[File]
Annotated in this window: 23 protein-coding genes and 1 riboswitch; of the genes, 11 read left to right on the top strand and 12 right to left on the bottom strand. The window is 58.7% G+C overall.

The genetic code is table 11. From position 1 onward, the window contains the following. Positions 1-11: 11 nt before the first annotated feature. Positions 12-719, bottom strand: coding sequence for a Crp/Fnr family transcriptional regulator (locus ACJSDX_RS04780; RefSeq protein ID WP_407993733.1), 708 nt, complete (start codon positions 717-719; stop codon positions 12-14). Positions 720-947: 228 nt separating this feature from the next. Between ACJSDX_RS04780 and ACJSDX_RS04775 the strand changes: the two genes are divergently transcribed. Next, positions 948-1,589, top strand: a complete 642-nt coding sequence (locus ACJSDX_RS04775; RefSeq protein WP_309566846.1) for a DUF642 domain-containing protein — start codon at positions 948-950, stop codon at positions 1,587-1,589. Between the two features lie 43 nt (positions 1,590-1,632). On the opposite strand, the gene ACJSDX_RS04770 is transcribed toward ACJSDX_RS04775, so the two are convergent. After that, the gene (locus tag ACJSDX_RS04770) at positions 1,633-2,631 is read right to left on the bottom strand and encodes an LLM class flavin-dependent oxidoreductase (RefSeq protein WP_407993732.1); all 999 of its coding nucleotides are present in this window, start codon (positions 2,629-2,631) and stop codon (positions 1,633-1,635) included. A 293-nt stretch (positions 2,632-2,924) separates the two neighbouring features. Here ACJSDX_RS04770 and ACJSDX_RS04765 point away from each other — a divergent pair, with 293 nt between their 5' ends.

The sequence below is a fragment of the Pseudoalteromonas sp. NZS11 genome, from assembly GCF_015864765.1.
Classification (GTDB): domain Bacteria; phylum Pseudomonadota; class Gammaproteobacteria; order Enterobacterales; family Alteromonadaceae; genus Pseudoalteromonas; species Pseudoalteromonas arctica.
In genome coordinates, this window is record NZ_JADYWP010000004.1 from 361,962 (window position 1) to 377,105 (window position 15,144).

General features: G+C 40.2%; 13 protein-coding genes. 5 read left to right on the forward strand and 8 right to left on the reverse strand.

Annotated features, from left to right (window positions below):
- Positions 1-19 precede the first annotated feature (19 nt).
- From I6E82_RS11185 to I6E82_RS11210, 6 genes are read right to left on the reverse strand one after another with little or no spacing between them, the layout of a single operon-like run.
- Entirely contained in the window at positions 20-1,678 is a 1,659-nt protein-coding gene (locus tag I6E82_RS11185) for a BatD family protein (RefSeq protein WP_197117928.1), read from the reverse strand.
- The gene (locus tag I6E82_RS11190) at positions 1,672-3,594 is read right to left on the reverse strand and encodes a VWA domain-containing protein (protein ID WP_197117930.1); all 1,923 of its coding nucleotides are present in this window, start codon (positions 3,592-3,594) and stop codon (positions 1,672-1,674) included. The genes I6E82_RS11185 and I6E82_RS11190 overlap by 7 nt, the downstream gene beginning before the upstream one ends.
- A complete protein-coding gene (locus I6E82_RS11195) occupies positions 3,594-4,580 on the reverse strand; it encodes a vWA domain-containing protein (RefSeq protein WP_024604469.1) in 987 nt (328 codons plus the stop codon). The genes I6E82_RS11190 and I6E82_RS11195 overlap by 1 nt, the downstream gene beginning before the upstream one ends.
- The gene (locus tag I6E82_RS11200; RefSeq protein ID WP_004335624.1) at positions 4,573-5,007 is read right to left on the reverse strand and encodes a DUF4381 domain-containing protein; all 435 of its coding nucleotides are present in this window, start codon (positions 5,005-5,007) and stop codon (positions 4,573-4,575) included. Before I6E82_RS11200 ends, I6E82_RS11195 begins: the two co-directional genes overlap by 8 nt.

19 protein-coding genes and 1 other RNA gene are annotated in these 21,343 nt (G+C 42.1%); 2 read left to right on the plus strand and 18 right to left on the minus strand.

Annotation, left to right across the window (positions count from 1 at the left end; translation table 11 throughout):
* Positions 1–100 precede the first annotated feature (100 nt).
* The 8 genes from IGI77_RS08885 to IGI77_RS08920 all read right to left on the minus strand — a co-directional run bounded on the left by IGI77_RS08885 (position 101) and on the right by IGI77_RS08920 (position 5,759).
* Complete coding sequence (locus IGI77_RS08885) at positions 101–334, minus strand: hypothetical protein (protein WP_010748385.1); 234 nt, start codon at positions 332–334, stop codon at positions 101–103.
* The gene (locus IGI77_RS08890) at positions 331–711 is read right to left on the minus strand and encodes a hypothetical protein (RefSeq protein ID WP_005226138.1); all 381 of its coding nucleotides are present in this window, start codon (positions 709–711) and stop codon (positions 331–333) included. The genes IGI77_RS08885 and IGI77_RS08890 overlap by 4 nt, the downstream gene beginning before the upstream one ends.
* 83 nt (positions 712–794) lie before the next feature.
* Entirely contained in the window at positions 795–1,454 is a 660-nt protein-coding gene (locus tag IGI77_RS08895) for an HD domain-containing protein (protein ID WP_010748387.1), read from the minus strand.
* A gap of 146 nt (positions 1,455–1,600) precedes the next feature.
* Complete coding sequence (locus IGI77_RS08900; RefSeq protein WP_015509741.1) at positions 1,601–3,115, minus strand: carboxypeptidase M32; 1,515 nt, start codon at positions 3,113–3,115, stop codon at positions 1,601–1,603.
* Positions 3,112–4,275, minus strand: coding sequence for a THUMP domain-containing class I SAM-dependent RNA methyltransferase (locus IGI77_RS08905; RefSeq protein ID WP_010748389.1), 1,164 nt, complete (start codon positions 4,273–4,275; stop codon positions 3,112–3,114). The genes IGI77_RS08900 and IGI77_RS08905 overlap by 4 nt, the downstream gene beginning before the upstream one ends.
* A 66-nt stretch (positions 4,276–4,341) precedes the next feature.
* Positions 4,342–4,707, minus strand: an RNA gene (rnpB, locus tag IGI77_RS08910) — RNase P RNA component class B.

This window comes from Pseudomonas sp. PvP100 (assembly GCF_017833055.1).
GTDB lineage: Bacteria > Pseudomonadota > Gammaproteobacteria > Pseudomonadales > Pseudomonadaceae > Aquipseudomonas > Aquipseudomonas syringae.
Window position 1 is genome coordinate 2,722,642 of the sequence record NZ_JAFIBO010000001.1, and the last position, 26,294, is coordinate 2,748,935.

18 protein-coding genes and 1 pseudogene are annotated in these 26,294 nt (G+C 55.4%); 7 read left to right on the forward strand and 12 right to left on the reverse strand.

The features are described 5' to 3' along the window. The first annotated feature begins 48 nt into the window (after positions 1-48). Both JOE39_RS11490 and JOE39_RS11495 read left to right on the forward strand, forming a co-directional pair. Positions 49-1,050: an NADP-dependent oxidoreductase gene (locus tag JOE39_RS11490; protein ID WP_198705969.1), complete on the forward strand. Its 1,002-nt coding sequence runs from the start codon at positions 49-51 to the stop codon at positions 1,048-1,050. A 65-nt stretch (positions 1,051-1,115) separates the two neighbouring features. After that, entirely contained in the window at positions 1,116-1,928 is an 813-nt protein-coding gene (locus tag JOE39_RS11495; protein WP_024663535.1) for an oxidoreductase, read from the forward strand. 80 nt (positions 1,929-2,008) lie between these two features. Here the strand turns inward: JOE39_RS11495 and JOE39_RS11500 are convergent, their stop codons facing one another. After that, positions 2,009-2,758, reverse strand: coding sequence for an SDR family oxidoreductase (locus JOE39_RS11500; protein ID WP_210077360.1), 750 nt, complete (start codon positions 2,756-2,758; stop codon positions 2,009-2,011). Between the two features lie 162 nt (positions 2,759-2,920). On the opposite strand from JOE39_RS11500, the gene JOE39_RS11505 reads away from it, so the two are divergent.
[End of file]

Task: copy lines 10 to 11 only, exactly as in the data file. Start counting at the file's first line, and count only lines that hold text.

- Entirely contained in the window at positions 20-1,678 is a 1,659-nt protein-coding gene (locus tag I6E82_RS11185) for a BatD family protein (RefSeq protein WP_197117928.1), read from the reverse strand.
- The gene (locus tag I6E82_RS11190) at positions 1,672-3,594 is read right to left on the reverse strand and encodes a VWA domain-containing protein (protein ID WP_197117930.1); all 1,923 of its coding nucleotides are present in this window, start codon (positions 3,592-3,594) and stop codon (positions 1,672-1,674) included. The genes I6E82_RS11185 and I6E82_RS11190 overlap by 7 nt, the downstream gene beginning before the upstream one ends.